Paradigm is a comedy point-and-click adventure with a host of crazy characters and too many jokes to count.
Genre: Adventure, Indie
Developer: Jacob Janerka
Publisher: Jacob Janerka
Release Date: 6 Apr, 2017
Paradigm is a surreal futuristic point-and-click adventure game from indie developer, Jacob Janerka.
You play Paradigm, an unemployed mutant DJ and master of ‘phat beatsies’, leaving in a futuristic Eastern Europe where people can be genetically tailored. You live in a power station in Krusz, a town of five people situated on top of all of the world’s radioactive waste. Nice, hey?
The game starts with you wanting to finish your latest EP, but being unable to get your computer working. Consulting JOHN-3000, the ex-TV-dating-show AI that lives with you, you find out that a hacker has corrupted your system and you need to find a floppy disk in order to restore it, and also save the world from ultimate destruction!
The graphics in Paradigm are mostly very good. While much of the game takes place with rendered / animated characters over still, drawn backgrounds, there are also a number of interludes and other sections with differing graphical styles, providing considerable contrast. But the quality is consistent throughout.
There are no graphics settings.
The background music, where present, went largely unnoticed, but isn’t bad by any means. The game also includes some musical tracks to fit the story. Sound effects are appropriate and mostly well made.
The game is fully voiced, but the quality of voice actors and recordings varies quite a lot, with some sounding very professional, and others that sound like the developer putting on a bad accent and speaking into a microphone. Normalisation, again, is quite variable, though mostly good; there are still a few sections where volume trails off and it can be hard to make out what is being said by some characters.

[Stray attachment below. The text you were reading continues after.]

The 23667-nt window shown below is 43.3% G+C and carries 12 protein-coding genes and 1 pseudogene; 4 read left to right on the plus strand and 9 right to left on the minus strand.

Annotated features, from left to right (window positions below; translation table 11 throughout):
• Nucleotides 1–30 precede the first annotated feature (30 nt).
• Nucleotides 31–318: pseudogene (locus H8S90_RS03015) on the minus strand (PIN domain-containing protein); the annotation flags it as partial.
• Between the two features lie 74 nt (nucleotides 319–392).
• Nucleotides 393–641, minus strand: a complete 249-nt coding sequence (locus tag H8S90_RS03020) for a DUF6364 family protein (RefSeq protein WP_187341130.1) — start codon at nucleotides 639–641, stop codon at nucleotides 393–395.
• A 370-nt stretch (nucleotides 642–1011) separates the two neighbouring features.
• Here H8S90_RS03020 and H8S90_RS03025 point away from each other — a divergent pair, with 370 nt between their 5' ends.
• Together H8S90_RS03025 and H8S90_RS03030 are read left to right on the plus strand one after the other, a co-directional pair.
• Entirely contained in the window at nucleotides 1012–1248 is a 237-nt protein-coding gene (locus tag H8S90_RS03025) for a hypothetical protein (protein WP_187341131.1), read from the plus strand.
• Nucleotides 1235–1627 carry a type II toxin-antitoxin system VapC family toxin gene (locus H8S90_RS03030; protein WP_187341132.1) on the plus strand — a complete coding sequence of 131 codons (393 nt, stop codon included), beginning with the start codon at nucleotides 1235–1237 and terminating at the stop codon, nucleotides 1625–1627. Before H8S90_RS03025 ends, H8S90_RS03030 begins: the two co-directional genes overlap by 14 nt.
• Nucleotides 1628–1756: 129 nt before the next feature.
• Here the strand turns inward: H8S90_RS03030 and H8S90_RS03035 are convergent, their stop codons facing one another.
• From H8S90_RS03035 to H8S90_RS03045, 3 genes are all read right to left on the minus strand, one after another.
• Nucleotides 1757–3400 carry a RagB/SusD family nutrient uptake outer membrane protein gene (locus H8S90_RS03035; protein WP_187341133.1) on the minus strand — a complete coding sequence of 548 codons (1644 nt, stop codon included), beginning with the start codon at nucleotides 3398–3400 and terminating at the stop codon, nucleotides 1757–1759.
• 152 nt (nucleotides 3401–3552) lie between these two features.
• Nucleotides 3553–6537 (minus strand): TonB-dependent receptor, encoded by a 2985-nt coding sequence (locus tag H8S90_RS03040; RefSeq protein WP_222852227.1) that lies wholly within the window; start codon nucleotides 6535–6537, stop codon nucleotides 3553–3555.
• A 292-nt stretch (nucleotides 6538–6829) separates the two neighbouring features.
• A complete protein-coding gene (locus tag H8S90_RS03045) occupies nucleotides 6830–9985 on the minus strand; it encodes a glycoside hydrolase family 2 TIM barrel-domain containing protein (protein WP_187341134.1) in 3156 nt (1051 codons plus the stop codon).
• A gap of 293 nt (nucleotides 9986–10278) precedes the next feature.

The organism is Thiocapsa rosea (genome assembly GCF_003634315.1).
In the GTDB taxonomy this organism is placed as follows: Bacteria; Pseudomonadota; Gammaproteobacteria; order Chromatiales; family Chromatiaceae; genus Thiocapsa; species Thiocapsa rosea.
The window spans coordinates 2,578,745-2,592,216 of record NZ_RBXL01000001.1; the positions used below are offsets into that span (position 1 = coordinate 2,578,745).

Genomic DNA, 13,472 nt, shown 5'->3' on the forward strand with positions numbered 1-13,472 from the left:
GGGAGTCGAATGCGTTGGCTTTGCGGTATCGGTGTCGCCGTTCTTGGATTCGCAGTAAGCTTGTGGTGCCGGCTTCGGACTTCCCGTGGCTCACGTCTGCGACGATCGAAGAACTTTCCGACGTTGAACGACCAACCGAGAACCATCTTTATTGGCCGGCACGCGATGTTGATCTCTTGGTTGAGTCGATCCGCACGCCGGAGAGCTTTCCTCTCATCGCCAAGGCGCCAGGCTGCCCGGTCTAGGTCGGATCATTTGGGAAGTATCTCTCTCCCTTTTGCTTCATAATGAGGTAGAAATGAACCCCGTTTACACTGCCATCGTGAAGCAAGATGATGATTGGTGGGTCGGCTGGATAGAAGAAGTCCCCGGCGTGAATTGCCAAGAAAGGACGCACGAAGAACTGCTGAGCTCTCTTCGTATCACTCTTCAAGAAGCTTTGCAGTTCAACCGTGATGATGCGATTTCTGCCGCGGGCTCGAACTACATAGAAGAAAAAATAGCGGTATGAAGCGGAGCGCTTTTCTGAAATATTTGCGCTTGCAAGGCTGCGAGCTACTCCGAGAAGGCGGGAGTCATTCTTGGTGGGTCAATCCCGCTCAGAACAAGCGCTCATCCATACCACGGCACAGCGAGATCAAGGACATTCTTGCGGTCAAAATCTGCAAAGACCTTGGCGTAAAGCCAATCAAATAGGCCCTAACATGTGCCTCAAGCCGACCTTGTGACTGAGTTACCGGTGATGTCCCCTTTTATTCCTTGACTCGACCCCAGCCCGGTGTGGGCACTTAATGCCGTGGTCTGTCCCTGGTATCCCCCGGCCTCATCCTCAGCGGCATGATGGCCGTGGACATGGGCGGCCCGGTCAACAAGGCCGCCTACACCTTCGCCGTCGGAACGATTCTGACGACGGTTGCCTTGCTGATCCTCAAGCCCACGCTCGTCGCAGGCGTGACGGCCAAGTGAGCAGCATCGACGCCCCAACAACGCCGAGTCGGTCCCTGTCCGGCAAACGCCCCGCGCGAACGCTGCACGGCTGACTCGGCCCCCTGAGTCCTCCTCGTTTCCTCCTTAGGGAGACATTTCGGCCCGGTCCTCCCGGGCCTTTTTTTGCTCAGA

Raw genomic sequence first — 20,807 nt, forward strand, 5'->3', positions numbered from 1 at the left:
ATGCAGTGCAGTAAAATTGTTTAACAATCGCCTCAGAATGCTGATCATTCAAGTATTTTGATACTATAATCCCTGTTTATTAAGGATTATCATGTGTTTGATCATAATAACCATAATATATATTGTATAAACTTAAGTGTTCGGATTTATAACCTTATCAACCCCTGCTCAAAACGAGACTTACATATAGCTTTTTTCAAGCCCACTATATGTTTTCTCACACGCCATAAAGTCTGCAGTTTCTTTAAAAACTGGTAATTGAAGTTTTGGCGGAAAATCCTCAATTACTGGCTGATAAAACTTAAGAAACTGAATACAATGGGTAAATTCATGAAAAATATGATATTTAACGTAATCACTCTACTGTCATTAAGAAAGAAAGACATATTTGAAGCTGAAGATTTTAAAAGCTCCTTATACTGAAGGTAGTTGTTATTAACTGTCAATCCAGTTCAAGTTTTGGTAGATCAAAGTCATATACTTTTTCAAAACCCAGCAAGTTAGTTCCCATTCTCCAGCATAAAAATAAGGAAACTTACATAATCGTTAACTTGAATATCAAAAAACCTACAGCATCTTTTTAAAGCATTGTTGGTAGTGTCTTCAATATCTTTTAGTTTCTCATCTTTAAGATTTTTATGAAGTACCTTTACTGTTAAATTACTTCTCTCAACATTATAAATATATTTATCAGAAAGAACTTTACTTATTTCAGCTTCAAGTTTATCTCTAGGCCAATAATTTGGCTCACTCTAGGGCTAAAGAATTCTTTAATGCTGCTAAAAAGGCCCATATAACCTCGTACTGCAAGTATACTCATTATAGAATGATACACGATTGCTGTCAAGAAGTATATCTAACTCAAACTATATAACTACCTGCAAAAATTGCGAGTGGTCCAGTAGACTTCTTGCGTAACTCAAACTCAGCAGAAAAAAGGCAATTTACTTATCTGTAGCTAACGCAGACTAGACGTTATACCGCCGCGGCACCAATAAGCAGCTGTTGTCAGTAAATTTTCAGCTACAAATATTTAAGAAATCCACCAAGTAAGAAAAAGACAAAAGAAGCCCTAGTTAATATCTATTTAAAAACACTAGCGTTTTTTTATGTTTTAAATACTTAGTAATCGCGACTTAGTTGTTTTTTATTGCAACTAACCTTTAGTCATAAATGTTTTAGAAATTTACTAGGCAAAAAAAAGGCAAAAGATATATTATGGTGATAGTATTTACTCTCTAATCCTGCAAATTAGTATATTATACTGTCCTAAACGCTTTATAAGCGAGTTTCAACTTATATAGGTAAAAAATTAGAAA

Subtitles are included, though, so you won’t miss anything.
Paradigm plays like a typical modern point-and-click adventure. Using the mouse to control Paradigm, you can interact with a vast array of useful and completely irrelevant or useless items, objects, and beings in Krusz and elsewhere. Left click moves Paradigm and right click opens up the interaction menu, which allows him to look at, talk to, use, or pick up the designated target. Moving the mouse pointer to the top of the screen opens the options menu, for saving and loading games or accessing the map, while moving the pointer to the bottom opens up Paradigm’s typical adventure game inventory. It’s a simple interface and brings nothing new to the genre, but it works well.
The largely nonsensical story wouldn’t work that well as a short story or novella, but as a comedy adventure game it’s great. Paradigm’s world is a weird one, indeed. You’ll encounter a cast of unique, but insane characters, and find yourself in very unusual situations. There’s a constant barrage of puns, jokes, and innuendo, too, with almost every use of the ‘pick up’ action resulting in Paradigm eliciting some sort of groan-worthy pick-up line. The game breaks the fourth wall on a few occasions, and includes countless references to pop-culture and memes; I’m sure I didn’t pick up on all of them, but those I saw gave me a smile or chuckle. The humour probably won’t be for everyone, but within a few minutes of play you should be able to work out whether you’ll enjoy it or not.
There are some rather silly mini-game sections, which provide some fun distractions, as well as some short FMV sections, which were well made.
Given the amount of writing in the game, I wasn’t surprised to see a few typos and grammatical errors, but the quality of the text is generally very good.
Despite the general silliness inherent in the game, the puzzles make sense and most savvy adventure game players shouldn’t require continual access to a walkthrough. The developer has provided one on the game’s website, though, so it’s there if you need it.
The game is relatively short — I’d estimate it would take most people somewhere between four and six hours depending on their play style. It took me a little longer as I alt-tabbed to make comments for my review. It includes Steam Achievements that are missable; I’m not really fond of these in point-and-click adventures, which inherently have very little replayability. I don’t think I’ll bother going back and replaying the game just to pick up the achievements I missed.
Pros and Cons
+ A crazy sense of humour
+ A generally likeable protagonist
+ Puzzles make sense
+ Fully voiced
+ Good graphics
+ Achievements and Trading Cards
– Some voices aren’t the best
– Relatively short
Paradigm is a well-made and enjoyable comedy point-and-click adventure game. Fans of the genre who also appreciate puns, bad jokes, and pop-culture references should definitely pick it up.